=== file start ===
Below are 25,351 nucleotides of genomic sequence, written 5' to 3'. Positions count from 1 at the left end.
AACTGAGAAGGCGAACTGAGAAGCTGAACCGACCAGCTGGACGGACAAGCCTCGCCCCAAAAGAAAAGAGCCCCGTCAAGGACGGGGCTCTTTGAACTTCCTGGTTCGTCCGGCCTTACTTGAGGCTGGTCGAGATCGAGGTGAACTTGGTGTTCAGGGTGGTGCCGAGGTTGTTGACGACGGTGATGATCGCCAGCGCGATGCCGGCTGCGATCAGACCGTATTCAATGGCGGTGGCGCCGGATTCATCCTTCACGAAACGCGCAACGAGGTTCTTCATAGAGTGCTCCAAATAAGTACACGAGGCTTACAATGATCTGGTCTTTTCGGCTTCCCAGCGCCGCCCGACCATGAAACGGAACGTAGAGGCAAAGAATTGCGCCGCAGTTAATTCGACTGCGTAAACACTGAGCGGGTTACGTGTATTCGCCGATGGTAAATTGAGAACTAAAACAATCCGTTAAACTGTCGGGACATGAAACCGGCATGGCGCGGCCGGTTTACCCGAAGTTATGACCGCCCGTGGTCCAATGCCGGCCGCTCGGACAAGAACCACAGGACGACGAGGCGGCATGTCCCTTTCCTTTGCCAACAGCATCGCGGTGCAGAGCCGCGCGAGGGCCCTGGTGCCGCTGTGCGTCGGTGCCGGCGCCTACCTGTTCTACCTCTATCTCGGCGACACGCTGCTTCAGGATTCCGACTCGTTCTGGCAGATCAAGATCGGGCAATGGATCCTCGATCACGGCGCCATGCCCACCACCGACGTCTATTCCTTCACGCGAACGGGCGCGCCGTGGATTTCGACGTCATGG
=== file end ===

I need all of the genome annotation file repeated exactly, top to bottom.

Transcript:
Below are 25,351 nucleotides of genomic sequence, written 5' to 3'. Positions count from 1 at the left end.
AACTGAGAAGGCGAACTGAGAAGCTGAACCGACCAGCTGGACGGACAAGCCTCGCCCCAAAAGAAAAGAGCCCCGTCAAGGACGGGGCTCTTTGAACTTCCTGGTTCGTCCGGCCTTACTTGAGGCTGGTCGAGATCGAGGTGAACTTGGTGTTCAGGGTGGTGCCGAGGTTGTTGACGACGGTGATGATCGCCAGCGCGATGCCGGCTGCGATCAGACCGTATTCAATGGCGGTGGCGCCGGATTCATCCTTCACGAAACGCGCAACGAGGTTCTTCATAGAGTGCTCCAAATAAGTACACGAGGCTTACAATGATCTGGTCTTTTCGGCTTCCCAGCGCCGCCCGACCATGAAACGGAACGTAGAGGCAAAGAATTGCGCCGCAGTTAATTCGACTGCGTAAACACTGAGCGGGTTACGTGTATTCGCCGATGGTAAATTGAGAACTAAAACAATCCGTTAAACTGTCGGGACATGAAACCGGCATGGCGCGGCCGGTTTACCCGAAGTTATGACCGCCCGTGGTCCAATGCCGGCCGCTCGGACAAGAACCACAGGACGACGAGGCGGCATGTCCCTTTCCTTTGCCAACAGCATCGCGGTGCAGAGCCGCGCGAGGGCCCTGGTGCCGCTGTGCGTCGGTGCCGGCGCCTACCTGTTCTACCTCTATCTCGGCGACACGCTGCTTCAGGATTCCGACTCGTTCTGGCAGATCAAGATCGGGCAATGGATCCTCGATCACGGCGCCATGCCCACCACCGACGTCTATTCCTTCACGCGAACGGGCGCGCCGTGGATTTCGACGTCATGG